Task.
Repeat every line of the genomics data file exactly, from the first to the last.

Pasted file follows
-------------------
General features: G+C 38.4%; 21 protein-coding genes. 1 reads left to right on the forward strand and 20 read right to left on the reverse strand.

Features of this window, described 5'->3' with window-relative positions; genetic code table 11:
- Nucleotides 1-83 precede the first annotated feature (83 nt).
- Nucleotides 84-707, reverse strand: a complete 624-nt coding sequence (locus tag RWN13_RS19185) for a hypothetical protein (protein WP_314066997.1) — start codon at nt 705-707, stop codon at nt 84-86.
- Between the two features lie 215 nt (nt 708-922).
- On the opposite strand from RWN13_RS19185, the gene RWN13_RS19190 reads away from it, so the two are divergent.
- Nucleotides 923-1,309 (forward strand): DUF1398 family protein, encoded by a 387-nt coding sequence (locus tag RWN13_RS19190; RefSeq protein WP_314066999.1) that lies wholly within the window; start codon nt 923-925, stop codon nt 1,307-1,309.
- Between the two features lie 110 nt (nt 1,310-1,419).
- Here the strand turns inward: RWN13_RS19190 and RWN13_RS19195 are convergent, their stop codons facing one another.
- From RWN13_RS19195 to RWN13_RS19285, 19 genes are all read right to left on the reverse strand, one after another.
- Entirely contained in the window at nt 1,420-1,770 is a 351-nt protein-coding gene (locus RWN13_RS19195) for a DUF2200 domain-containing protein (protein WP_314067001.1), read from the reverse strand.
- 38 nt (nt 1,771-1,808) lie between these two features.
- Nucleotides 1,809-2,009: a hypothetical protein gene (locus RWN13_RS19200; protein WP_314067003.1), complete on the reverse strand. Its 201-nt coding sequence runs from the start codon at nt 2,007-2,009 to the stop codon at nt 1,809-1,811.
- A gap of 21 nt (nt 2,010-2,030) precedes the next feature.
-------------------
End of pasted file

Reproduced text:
General features: G+C 38.4%; 21 protein-coding genes. 1 reads left to right on the forward strand and 20 read right to left on the reverse strand.

Features of this window, described 5'->3' with window-relative positions; genetic code table 11:
- Nucleotides 1-83 precede the first annotated feature (83 nt).
- Nucleotides 84-707, reverse strand: a complete 624-nt coding sequence (locus tag RWN13_RS19185) for a hypothetical protein (protein WP_314066997.1) — start codon at nt 705-707, stop codon at nt 84-86.
- Between the two features lie 215 nt (nt 708-922).
- On the opposite strand from RWN13_RS19185, the gene RWN13_RS19190 reads away from it, so the two are divergent.
- Nucleotides 923-1,309 (forward strand): DUF1398 family protein, encoded by a 387-nt coding sequence (locus tag RWN13_RS19190; RefSeq protein WP_314066999.1) that lies wholly within the window; start codon nt 923-925, stop codon nt 1,307-1,309.
- Between the two features lie 110 nt (nt 1,310-1,419).
- Here the strand turns inward: RWN13_RS19190 and RWN13_RS19195 are convergent, their stop codons facing one another.
- From RWN13_RS19195 to RWN13_RS19285, 19 genes are all read right to left on the reverse strand, one after another.
- Entirely contained in the window at nt 1,420-1,770 is a 351-nt protein-coding gene (locus RWN13_RS19195) for a DUF2200 domain-containing protein (protein WP_314067001.1), read from the reverse strand.
- 38 nt (nt 1,771-1,808) lie between these two features.
- Nucleotides 1,809-2,009: a hypothetical protein gene (locus RWN13_RS19200; protein WP_314067003.1), complete on the reverse strand. Its 201-nt coding sequence runs from the start codon at nt 2,007-2,009 to the stop codon at nt 1,809-1,811.
- A gap of 21 nt (nt 2,010-2,030) precedes the next feature.